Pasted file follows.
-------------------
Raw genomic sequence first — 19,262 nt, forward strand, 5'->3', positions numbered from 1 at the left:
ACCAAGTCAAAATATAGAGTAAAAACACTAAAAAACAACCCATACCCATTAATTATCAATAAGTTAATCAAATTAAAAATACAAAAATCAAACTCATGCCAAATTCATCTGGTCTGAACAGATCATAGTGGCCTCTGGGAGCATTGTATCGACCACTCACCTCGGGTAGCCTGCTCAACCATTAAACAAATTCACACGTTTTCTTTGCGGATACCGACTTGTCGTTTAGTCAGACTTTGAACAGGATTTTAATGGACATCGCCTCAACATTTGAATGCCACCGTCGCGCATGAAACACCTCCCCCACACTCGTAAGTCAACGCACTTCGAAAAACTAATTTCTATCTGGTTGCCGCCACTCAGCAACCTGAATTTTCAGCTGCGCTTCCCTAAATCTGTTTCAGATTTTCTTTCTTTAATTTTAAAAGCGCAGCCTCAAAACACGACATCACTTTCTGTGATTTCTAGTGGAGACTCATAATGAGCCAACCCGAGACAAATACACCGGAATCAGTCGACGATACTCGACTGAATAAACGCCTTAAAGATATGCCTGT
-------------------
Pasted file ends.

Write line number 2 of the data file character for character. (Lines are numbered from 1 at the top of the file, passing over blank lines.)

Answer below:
ACCAAGTCAAAATATAGAGTAAAAACACTAAAAAACAACCCATACCCATTAATTATCAATAAGTTAATCAAATTAAAAATACAAAAATCAAACTCATGCCAAATTCATCTGGTCTGAACAGATCATAGTGGCCTCTGGGAGCATTGTATCGACCACTCACCTCGGGTAGCCTGCTCAACCATTAAACAAATTCACACGTTTTCTTTGCGGATACCGACTTGTCGTTTAGTCAGACTTTGAACAGGATTTTAATGGACATCGCCTCAACATTTGAATGCCACCGTCGCGCATGAAACACCTCCCCCACACTCGTAAGTCAACGCACTTCGAAAAACTAATTTCTATCTGGTTGCCGCCACTCAGCAACCTGAATTTTCAGCTGCGCTTCCCTAAATCTGTTTCAGATTTTCTTTCTTTAATTTTAAAAGCGCAGCCTCAAAACACGACATCACTTTCTGTGATTTCTAGTGGAGACTCATAATGAGCCAACCCGAGACAAATACACCGGAATCAGTCGACGATACTCGACTGAATAAACGCCTTAAAGATATGCCTGT